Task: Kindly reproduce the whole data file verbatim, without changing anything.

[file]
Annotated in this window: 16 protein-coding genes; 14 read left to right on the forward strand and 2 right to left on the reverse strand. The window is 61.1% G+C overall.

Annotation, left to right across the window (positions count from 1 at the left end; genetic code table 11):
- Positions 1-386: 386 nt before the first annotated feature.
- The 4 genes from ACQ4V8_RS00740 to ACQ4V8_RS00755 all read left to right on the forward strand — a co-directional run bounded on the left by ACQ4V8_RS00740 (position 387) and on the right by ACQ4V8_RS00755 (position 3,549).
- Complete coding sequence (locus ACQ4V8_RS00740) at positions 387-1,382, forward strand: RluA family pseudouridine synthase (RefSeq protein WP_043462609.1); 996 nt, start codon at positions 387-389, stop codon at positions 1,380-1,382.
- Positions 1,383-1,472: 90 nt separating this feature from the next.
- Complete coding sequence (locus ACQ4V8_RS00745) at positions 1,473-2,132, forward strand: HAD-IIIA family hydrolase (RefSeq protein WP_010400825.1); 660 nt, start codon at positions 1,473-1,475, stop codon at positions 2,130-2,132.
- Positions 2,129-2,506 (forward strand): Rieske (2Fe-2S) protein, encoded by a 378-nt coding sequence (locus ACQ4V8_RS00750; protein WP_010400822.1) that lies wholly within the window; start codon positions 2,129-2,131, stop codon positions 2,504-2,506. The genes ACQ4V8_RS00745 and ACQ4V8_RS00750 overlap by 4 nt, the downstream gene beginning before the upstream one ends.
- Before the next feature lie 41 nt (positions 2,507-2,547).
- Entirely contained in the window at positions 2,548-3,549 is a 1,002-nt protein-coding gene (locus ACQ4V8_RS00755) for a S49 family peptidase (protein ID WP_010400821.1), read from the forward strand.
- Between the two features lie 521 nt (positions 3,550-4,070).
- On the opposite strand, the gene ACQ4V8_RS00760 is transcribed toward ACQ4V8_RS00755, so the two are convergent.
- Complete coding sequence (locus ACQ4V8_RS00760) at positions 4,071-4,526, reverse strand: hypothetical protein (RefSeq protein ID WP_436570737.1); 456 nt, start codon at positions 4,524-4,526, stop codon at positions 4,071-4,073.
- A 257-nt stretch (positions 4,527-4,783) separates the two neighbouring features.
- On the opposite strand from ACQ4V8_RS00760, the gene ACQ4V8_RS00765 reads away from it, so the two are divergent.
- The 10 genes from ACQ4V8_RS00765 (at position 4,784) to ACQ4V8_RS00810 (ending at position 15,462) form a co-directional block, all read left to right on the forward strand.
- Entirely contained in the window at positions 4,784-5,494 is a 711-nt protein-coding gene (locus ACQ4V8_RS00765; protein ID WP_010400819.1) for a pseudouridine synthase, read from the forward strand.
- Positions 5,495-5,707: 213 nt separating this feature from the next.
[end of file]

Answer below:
Annotated in this window: 16 protein-coding genes; 14 read left to right on the forward strand and 2 right to left on the reverse strand. The window is 61.1% G+C overall.

Annotation, left to right across the window (positions count from 1 at the left end; genetic code table 11):
- Positions 1-386: 386 nt before the first annotated feature.
- The 4 genes from ACQ4V8_RS00740 to ACQ4V8_RS00755 all read left to right on the forward strand — a co-directional run bounded on the left by ACQ4V8_RS00740 (position 387) and on the right by ACQ4V8_RS00755 (position 3,549).
- Complete coding sequence (locus ACQ4V8_RS00740) at positions 387-1,382, forward strand: RluA family pseudouridine synthase (RefSeq protein WP_043462609.1); 996 nt, start codon at positions 387-389, stop codon at positions 1,380-1,382.
- Positions 1,383-1,472: 90 nt separating this feature from the next.
- Complete coding sequence (locus ACQ4V8_RS00745) at positions 1,473-2,132, forward strand: HAD-IIIA family hydrolase (RefSeq protein WP_010400825.1); 660 nt, start codon at positions 1,473-1,475, stop codon at positions 2,130-2,132.
- Positions 2,129-2,506 (forward strand): Rieske (2Fe-2S) protein, encoded by a 378-nt coding sequence (locus ACQ4V8_RS00750; protein WP_010400822.1) that lies wholly within the window; start codon positions 2,129-2,131, stop codon positions 2,504-2,506. The genes ACQ4V8_RS00745 and ACQ4V8_RS00750 overlap by 4 nt, the downstream gene beginning before the upstream one ends.
- Before the next feature lie 41 nt (positions 2,507-2,547).
- Entirely contained in the window at positions 2,548-3,549 is a 1,002-nt protein-coding gene (locus ACQ4V8_RS00755) for a S49 family peptidase (protein ID WP_010400821.1), read from the forward strand.
- Between the two features lie 521 nt (positions 3,550-4,070).
- On the opposite strand, the gene ACQ4V8_RS00760 is transcribed toward ACQ4V8_RS00755, so the two are convergent.
- Complete coding sequence (locus ACQ4V8_RS00760) at positions 4,071-4,526, reverse strand: hypothetical protein (RefSeq protein ID WP_436570737.1); 456 nt, start codon at positions 4,524-4,526, stop codon at positions 4,071-4,073.
- A 257-nt stretch (positions 4,527-4,783) separates the two neighbouring features.
- On the opposite strand from ACQ4V8_RS00760, the gene ACQ4V8_RS00765 reads away from it, so the two are divergent.
- The 10 genes from ACQ4V8_RS00765 (at position 4,784) to ACQ4V8_RS00810 (ending at position 15,462) form a co-directional block, all read left to right on the forward strand.
- Entirely contained in the window at positions 4,784-5,494 is a 711-nt protein-coding gene (locus ACQ4V8_RS00765; protein ID WP_010400819.1) for a pseudouridine synthase, read from the forward strand.
- Positions 5,495-5,707: 213 nt separating this feature from the next.